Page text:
Mary, Queen of Scots

Mary, Queen of Scots, 1542 - 1587. Reigned 1542 - 1567 (In white mourning)Mary, Queen of Scots, 1542 - 1587. Reigned 1542 - 1567 (In white mourning) Mary, Queen of Scots: The Farewell to FranceMary, Queen of Scots: The Farewell to France Henry Stuart, Lord Darnley, 1545 - 1567. Consort of Mary, Queen of ScotsHenry Stuart, Lord Darnley, 1545 - 1567. Consort of Mary, Queen of Scots The Murder of David RizzioThe Murder of David Rizzio James Hepburn, 4th Earl of Bothwell, c 1535 - 1578. Third husband of Mary Queen of ScotsJames Hepburn, 4th Earl of Bothwell, c 1535 - 1578. Third husband of Mary Queen of Scots Scene from the Life of Mary, Queen of Scots. Mary Led through the Streets of Edinburgh after the Battle of Carberry HillScene from the Life of Mary, Queen of Scots. Mary Led through the Streets of Edinburgh after the Battle of Carberry Hill Mary, Queen of Scots Escaping from Lochleven CastleMary, Queen of Scots Escaping from Lochleven Castle The Execution of Mary, Queen of Scots, 1542 - 1587The Execution of Mary, Queen of Scots, 1542 - 1587 Mary, Queen of Scots, 1542 - 1587. Reigned 1542 - 1567Mary, Queen of Scots, 1542 - 1587. Reigned 1542 - 1567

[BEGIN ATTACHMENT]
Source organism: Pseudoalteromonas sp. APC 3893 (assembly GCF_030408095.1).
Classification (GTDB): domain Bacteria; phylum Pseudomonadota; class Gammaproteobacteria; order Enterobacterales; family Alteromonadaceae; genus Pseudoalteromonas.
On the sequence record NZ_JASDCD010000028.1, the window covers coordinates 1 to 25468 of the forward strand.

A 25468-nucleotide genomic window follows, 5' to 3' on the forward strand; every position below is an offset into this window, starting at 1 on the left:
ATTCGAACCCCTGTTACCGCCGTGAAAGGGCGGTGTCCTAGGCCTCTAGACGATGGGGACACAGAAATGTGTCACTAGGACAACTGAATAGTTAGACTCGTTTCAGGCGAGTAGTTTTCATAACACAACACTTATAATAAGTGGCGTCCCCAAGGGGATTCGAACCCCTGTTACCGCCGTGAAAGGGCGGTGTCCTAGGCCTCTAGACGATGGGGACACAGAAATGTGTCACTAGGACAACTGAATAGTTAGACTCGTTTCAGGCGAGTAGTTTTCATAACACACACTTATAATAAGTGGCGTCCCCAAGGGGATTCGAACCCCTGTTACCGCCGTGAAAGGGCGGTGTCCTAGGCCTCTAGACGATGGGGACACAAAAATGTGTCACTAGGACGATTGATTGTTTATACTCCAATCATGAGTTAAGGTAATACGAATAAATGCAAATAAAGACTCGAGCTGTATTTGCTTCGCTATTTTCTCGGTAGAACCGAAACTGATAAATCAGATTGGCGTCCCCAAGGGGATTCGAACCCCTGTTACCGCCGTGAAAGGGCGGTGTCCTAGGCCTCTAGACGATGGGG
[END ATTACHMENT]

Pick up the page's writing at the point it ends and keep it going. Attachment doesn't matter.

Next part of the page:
Unknown

James Hepburn, 4th Earl of Bothwell, c 1535 - 1578. Third husband of Mary Queen of Scots
1566

On 19 June 1566 Mary gave birth to Prince James at Edinburgh Castle. Darnley had served his purpose by providing an heir and the Lords were already plotting to remove him from power for denying his role in the murder of Rizzio.

On 10 February 1567 an explosion took place in the house at Kirk o’Field where Darnley was recuperating from an illness. Darnley was found dead in the garden and appeared to have been strangled. Despite a lack of real evidence, the person generally held responsible was James Hepburn, 4th Earl of Bothwell. He was a swashbuckling military man who had gained Mary’s trust, although his motives were questionable. He was tried for the assassination but was cleared and within months he and Mary were married.

  • Credits Purchased 1917
  • Medium Oil on copper
  • Size Diameter: 3.70 cm

Did you know?

Following her death Mary’s body was embalmed, sealed in a lead coffin and left at Fotheringhay for a five months to prevent loyal Catholics retrieving relics of her as a martyr.